Goldman moved to Paris for a year-and-a-half, forming duo Chantage with singer Eve Blouin. Containing more of an Afro-pop influence than Goldman's previous work, Chantage's single "It's Only Money" was released by Celluloid in 1982. Goldman spent most of the '80s writing rather than recording; her second book, published in 1984, was about Kid Creole & the Coconuts. During the '90s, she moved to Manhattan and co-wrote songs for Massive Attack and Ryuichi Sakamoto in addition to the book The Black Chord: Visions of the Groove: Connections Between Afro-Beats, Rhythm and Blues, Hip Hop, and More. In the 2000s, she began teaching classes at New York University's Clive Davis Department of Recorded Music. With courses focused on topics such as punk, Jamaican music, and Fela Kuti, she earned the nickname "Punk Professor." She also wrote another book about Marley in 2006, this time focusing on the classic album Exodus.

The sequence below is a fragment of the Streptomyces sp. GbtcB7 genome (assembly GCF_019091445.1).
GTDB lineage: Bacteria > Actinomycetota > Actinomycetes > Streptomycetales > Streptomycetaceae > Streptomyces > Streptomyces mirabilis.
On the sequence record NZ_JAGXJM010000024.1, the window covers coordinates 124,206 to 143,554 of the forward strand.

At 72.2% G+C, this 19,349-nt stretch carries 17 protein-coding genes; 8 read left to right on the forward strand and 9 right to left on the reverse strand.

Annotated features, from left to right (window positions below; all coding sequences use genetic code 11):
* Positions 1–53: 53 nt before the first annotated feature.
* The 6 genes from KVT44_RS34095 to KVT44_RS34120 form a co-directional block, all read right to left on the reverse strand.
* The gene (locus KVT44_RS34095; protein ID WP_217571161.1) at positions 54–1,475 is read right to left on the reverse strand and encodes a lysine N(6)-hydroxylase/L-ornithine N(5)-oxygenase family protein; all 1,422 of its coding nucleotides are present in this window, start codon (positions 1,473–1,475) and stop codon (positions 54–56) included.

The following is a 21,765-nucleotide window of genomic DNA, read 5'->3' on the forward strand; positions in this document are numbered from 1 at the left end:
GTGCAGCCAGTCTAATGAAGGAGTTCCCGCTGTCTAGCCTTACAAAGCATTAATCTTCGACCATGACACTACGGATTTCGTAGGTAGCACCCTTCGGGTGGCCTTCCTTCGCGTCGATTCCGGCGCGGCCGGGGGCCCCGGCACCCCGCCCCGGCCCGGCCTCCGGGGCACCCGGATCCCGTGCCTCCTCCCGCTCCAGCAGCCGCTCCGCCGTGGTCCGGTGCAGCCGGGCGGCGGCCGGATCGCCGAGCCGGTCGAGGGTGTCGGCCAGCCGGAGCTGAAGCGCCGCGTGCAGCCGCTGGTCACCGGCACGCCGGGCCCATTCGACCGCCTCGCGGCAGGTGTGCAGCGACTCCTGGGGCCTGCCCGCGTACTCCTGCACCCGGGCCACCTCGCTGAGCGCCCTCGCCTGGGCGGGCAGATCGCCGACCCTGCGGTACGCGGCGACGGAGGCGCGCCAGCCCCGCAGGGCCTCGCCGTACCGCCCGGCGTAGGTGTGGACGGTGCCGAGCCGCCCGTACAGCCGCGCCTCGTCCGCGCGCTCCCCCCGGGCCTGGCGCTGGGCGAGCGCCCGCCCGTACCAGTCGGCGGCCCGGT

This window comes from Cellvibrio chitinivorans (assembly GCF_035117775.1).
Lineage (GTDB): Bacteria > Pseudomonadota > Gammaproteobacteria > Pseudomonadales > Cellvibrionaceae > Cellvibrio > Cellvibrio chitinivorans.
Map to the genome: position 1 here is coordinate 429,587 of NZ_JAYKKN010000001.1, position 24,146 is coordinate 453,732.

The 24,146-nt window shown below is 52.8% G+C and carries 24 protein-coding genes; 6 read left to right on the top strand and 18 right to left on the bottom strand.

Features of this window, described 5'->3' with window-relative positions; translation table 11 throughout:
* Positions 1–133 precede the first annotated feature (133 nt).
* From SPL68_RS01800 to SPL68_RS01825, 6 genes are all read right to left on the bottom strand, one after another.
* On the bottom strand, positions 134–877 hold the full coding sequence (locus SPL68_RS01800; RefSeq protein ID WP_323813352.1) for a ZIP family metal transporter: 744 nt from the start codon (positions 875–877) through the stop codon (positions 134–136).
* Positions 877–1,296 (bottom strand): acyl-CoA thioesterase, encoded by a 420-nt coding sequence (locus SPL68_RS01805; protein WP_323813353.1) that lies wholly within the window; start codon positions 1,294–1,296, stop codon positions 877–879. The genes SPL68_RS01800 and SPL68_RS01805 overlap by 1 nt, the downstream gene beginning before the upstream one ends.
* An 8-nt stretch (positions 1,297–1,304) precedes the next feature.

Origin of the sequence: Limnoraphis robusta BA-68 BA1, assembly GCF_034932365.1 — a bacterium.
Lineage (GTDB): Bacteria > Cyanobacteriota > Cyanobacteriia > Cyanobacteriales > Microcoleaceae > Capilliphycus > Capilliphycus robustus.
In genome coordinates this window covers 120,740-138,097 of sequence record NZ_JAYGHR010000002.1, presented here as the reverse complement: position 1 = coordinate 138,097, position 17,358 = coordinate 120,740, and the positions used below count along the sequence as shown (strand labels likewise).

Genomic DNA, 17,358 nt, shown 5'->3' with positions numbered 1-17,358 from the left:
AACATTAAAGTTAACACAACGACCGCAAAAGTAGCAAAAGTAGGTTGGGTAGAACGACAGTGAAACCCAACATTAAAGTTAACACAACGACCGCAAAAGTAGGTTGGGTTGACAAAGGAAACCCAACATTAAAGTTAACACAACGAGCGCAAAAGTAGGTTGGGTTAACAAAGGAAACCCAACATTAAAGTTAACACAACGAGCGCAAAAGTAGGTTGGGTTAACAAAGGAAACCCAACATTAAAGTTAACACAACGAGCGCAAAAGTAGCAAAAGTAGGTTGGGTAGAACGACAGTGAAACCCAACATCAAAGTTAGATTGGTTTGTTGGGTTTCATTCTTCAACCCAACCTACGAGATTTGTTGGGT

By this time, "Launderette" had become a cult classic, appearing on several post-punk compilations. Gomma featured it on 2001's Anti NY, Chicks on Speed Records included it on their 2006 three-CD Girl Monster collection, and it also appeared on Strut's Disco Not Disco: Post Punk, Electro & Leftfield Disco Classics 1974-1986 in 2008. Goldman sang on a 2010 remix of New York house DJ Dennis Ferrer's club hit "Hey Hey." She also wrote liner notes for several compilations and reissues, including Luaka Bop's anthology of Nigerian musician William Onyeabor and Light in the Attic's series of Lizzy Mercier Descloux reissues. In 2016, German experimental label Staubgold issued Resolutionary (Songs 1979-1982), a compilation including Goldman's solo EP, Chantage's single, and both of her songs from the first Flying Lizards album. ~ Paul Simpson, Rovi